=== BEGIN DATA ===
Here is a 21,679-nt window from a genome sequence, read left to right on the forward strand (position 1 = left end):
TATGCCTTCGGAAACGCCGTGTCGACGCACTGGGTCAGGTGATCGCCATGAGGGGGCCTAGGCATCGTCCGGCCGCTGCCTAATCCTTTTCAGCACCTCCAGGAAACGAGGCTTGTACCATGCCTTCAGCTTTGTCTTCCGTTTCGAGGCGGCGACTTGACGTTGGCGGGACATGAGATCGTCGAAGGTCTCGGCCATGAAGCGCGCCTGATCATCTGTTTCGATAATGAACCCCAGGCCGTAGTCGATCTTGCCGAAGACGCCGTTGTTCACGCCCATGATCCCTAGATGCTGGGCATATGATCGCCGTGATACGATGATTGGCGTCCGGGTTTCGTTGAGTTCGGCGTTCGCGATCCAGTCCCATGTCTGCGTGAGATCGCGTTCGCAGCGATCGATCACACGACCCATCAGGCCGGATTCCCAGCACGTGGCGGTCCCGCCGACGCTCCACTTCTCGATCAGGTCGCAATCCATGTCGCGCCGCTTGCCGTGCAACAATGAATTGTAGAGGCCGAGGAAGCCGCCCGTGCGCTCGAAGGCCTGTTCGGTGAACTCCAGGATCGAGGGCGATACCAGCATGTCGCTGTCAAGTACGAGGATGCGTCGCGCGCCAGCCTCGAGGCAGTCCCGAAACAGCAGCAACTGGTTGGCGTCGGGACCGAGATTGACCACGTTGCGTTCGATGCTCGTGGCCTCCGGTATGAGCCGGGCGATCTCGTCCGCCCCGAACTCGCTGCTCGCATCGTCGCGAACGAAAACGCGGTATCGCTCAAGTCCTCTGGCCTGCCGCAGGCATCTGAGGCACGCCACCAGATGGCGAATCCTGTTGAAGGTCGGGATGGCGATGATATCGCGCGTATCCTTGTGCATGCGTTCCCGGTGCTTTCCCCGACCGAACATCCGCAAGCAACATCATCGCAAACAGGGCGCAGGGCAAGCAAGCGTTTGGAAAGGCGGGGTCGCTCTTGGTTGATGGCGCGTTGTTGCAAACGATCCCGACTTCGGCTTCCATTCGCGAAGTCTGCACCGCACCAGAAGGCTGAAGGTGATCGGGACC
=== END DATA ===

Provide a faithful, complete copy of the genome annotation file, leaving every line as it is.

Here is a 21,679-nt window from a genome sequence, read left to right on the forward strand (position 1 = left end):
TATGCCTTCGGAAACGCCGTGTCGACGCACTGGGTCAGGTGATCGCCATGAGGGGGCCTAGGCATCGTCCGGCCGCTGCCTAATCCTTTTCAGCACCTCCAGGAAACGAGGCTTGTACCATGCCTTCAGCTTTGTCTTCCGTTTCGAGGCGGCGACTTGACGTTGGCGGGACATGAGATCGTCGAAGGTCTCGGCCATGAAGCGCGCCTGATCATCTGTTTCGATAATGAACCCCAGGCCGTAGTCGATCTTGCCGAAGACGCCGTTGTTCACGCCCATGATCCCTAGATGCTGGGCATATGATCGCCGTGATACGATGATTGGCGTCCGGGTTTCGTTGAGTTCGGCGTTCGCGATCCAGTCCCATGTCTGCGTGAGATCGCGTTCGCAGCGATCGATCACACGACCCATCAGGCCGGATTCCCAGCACGTGGCGGTCCCGCCGACGCTCCACTTCTCGATCAGGTCGCAATCCATGTCGCGCCGCTTGCCGTGCAACAATGAATTGTAGAGGCCGAGGAAGCCGCCCGTGCGCTCGAAGGCCTGTTCGGTGAACTCCAGGATCGAGGGCGATACCAGCATGTCGCTGTCAAGTACGAGGATGCGTCGCGCGCCAGCCTCGAGGCAGTCCCGAAACAGCAGCAACTGGTTGGCGTCGGGACCGAGATTGACCACGTTGCGTTCGATGCTCGTGGCCTCCGGTATGAGCCGGGCGATCTCGTCCGCCCCGAACTCGCTGCTCGCATCGTCGCGAACGAAAACGCGGTATCGCTCAAGTCCTCTGGCCTGCCGCAGGCATCTGAGGCACGCCACCAGATGGCGAATCCTGTTGAAGGTCGGGATGGCGATGATATCGCGCGTATCCTTGTGCATGCGTTCCCGGTGCTTTCCCCGACCGAACATCCGCAAGCAACATCATCGCAAACAGGGCGCAGGGCAAGCAAGCGTTTGGAAAGGCGGGGTCGCTCTTGGTTGATGGCGCGTTGTTGCAAACGATCCCGACTTCGGCTTCCATTCGCGAAGTCTGCACCGCACCAGAAGGCTGAAGGTGATCGGGACC